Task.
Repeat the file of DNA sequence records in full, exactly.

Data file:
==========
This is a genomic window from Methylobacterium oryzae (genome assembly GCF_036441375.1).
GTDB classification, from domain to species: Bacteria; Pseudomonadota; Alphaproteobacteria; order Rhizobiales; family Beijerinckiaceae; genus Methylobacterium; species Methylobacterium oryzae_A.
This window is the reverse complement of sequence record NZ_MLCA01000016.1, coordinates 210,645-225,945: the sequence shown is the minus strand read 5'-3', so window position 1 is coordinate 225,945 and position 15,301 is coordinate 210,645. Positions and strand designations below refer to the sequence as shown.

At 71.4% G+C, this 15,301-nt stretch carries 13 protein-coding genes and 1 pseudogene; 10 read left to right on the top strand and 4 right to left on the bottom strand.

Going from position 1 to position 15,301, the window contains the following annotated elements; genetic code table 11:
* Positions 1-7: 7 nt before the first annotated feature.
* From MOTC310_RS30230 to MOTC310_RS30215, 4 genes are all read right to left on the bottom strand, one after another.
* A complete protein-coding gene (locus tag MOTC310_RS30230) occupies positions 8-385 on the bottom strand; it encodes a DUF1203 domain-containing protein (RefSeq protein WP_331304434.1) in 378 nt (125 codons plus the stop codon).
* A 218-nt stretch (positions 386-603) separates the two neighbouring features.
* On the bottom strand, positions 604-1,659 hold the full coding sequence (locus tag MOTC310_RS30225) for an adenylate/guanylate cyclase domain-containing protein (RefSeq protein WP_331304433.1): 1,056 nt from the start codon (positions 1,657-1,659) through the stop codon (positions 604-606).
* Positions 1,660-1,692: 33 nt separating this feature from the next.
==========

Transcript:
This is a genomic window from Methylobacterium oryzae (genome assembly GCF_036441375.1).
GTDB classification, from domain to species: Bacteria; Pseudomonadota; Alphaproteobacteria; order Rhizobiales; family Beijerinckiaceae; genus Methylobacterium; species Methylobacterium oryzae_A.
This window is the reverse complement of sequence record NZ_MLCA01000016.1, coordinates 210,645-225,945: the sequence shown is the minus strand read 5'-3', so window position 1 is coordinate 225,945 and position 15,301 is coordinate 210,645. Positions and strand designations below refer to the sequence as shown.

At 71.4% G+C, this 15,301-nt stretch carries 13 protein-coding genes and 1 pseudogene; 10 read left to right on the top strand and 4 right to left on the bottom strand.

Going from position 1 to position 15,301, the window contains the following annotated elements; genetic code table 11:
* Positions 1-7: 7 nt before the first annotated feature.
* From MOTC310_RS30230 to MOTC310_RS30215, 4 genes are all read right to left on the bottom strand, one after another.
* A complete protein-coding gene (locus tag MOTC310_RS30230) occupies positions 8-385 on the bottom strand; it encodes a DUF1203 domain-containing protein (RefSeq protein WP_331304434.1) in 378 nt (125 codons plus the stop codon).
* A 218-nt stretch (positions 386-603) separates the two neighbouring features.
* On the bottom strand, positions 604-1,659 hold the full coding sequence (locus tag MOTC310_RS30225) for an adenylate/guanylate cyclase domain-containing protein (RefSeq protein WP_331304433.1): 1,056 nt from the start codon (positions 1,657-1,659) through the stop codon (positions 604-606).
* Positions 1,660-1,692: 33 nt separating this feature from the next.